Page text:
What Is Encephalitis?
Encephalitis is a rare but serious condition that causes inflammation (swelling) of the brain. It is usually caused by a viral infection. Encephalitis affects approximately five to eight people per 100,000 annually. Herpes simplex virus (HSV) encephalitis is the most common viral encephalitis.
What Is The Difference Between Meningitis And Encephalitis?
Encephalitis and meningitis are not the same. Meningitis is an inflammation of the lining that covers the brain and spinal cord (the meninges). It is usually caused by a bacterial or viral infection. Sometimes you can have both encephalitis and meningitis at the same time. This is called meningoencephalitis.
What Causes Encephalitis?
Examples of viral infections that can cause encephalitis include:
- The virus that causes cold sores and genital herpes (herpes simplex virus)
- The chickenpox virus (varicella-zoster virus)
- The mumps virus
- The measles virus
- Flu viruses
Elsewhere in the world, other viruses can cause encephalitis after bites by insects such as mosquitoes (Japanese encephalitis virus).
Sometimes encephalitis can develop if your immune system tries to fight off a virus and, at the same time, attacks the nerves in your brain in error. This is known as post-infectious or autoimmune encephalitis.
Very rarely, infection with germs (bacteria, fungi and parasites) can cause encephalitis.
What Are The Symptoms Of Encephalitis?
The symptoms of encephalitis can range from mild to severe. Infants and young children show different symptoms:
Infants and Young Children
How Is Encephalitis Diagnosed?
- Spinal Tap or Lumbar Puncture: A sample of spinal fluid testing for infection.
- Brain Imaging with CT scan or MRI: To detect changes in brain structure. They can rule out other possible brain disease, such as a tumor or stroke.
- Electroencephalograph (EEG): An EEG uses electrodes (small metal discs with wires) attached to the scalp to record brain activity. It can show abnormal brainwaves that occur if you have encephalitis.
- Other Tests: These can include blood tests, urine tests and swab tests (for example, if you have a blistering skin rash). They can help to identify causes of the encephalitis.
What Is The Treatment For Encephalitis?
Any child with suspected encephalitis needs to be admitted to hospital urgently. Antiviral medication, most commonly used if encephalitis is suspected is a drug named Acyclovir. This is particularly effective in treating encephalitis caused by herpes simplex virus. Treatment with Acyclovir is started straightaway without waiting for confirmation from test results as the medicine needs to be started quickly to be most effective.
Antibiotics may also be given initially. This is because, without test results, it may be difficult to tell the difference between encephalitis and meningitis caused by germs (bacteria).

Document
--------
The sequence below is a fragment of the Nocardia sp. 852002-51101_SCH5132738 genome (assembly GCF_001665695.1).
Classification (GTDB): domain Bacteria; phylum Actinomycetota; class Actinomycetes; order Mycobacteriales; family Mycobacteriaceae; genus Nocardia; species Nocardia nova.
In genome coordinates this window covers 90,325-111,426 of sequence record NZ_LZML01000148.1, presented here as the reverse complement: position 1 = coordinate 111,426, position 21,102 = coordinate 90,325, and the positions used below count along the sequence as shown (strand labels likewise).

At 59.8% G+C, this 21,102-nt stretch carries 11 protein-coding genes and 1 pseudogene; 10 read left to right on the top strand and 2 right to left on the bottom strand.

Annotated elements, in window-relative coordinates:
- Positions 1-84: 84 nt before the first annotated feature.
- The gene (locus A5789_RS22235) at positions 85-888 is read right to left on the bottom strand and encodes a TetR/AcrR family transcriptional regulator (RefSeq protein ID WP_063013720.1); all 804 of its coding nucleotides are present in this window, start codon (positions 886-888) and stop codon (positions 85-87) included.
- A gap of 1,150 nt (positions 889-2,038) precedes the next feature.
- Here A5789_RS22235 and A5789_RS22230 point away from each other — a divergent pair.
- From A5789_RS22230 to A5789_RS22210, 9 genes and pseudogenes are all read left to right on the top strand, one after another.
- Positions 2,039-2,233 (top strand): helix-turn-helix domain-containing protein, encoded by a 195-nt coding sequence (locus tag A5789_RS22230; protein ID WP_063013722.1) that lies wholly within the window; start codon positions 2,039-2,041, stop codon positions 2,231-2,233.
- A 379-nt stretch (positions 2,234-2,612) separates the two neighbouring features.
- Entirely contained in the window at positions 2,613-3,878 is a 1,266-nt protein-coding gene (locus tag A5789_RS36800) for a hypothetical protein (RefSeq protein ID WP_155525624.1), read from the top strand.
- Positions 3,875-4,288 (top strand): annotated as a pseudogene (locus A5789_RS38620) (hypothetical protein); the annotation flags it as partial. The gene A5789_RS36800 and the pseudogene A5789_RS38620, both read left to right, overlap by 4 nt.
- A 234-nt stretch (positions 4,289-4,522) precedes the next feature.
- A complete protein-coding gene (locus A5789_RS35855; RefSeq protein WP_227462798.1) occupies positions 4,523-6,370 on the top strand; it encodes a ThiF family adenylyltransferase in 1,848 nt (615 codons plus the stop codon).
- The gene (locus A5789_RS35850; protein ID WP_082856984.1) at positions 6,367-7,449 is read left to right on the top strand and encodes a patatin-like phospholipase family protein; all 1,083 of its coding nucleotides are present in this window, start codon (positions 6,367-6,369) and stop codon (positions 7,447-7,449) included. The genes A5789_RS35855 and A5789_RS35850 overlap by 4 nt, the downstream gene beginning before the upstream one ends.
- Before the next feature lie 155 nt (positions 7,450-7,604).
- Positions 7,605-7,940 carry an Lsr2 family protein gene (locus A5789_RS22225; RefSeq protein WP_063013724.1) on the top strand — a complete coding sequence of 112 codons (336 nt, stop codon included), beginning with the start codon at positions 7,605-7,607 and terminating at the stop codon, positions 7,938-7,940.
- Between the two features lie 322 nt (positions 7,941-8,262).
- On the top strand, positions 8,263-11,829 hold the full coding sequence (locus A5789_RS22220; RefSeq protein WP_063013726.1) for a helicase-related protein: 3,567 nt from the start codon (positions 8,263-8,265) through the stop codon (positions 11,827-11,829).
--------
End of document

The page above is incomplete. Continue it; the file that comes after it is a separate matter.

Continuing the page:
Other treatments for encephalitis are what doctors call ‘supportive’ treatments to help the body to rest and try to fight the infection or inflammation of the brain. It can include:
- Pain killers
- Corticosteroids (to reduce brain inflammation)
- Mechanical ventilation (to help with breathing)
- Anticonvulsants (to prevent or stop seizures)
- Sedatives (for restlessness, aggressiveness, and irritability)
- Fluids (sometimes through an intravenous line (IV))
If your child has encephalitis, he/she needs close monitoring and nursing. And if the infection is severe, they need to be admitted to an intensive care unit.
What Are The Complications And Outlook (Prognosis)?
Encephalitis can affect different children in different ways. Some children recover from encephalitis and have few, or no, long-term problems. However, in many children, encephalitis is a serious condition and can be life-threatening. Also, after encephalitis, it is common for children to be left with some permanent brain damage. The extent and severity of brain damage can vary greatly.
This brain damage can lead to various problems including:
- Problems with balance, co-ordination and dexterity
- Speech problems
- Weakness and problems with movement
- Swallowing problems
- Fits (seizures)
- Chronic headache
- Personality changes
- Memory problems
- Behavioural problems
- Mood problems, anxiety and depression
- Difficulty concentrating
Depending on the type and severity of encephalitis, it may be necessary to receive additional therapy, including:
- Physiotherapy: to improve strength, coordination, balance, and flexibility
- Occupational therapy: to help redevelop everyday skills
- Speech therapy: to help relearn muscle control needed for talking
- Psychotherapy: to help with coping strategies, mood disorders, or personality changes
Some children who are severely affected with encephalitis need continuous nursing care, as they are no longer able to look after themselves.
Can Encephalitis Be Prevented?
Encephalitis isn’t always preventable, but you can lower your child’s risk by:
- Immunisation Programmes in the world against common childhood illnessessuch as measles, mumps and rubella have helped dramatically to reduce the numbers of people who develop encephalitis.
- Immunisation Is Also Available Against Viruses That Can Cause Encephalitis in other countries, such as Japanese encephalitis and tick-borne encephalitis caused by insect bites.
- Encephalitis Society.(30 October 2014).
- Encephalitis- Causes – NHS Choices.( 16 December 2014)
|Last Reviewed||:||17 October 2016|
|Writer||:||Dr. Sumitha Murugesu|
|Accreditor||Dr. Khoo Teik Beng|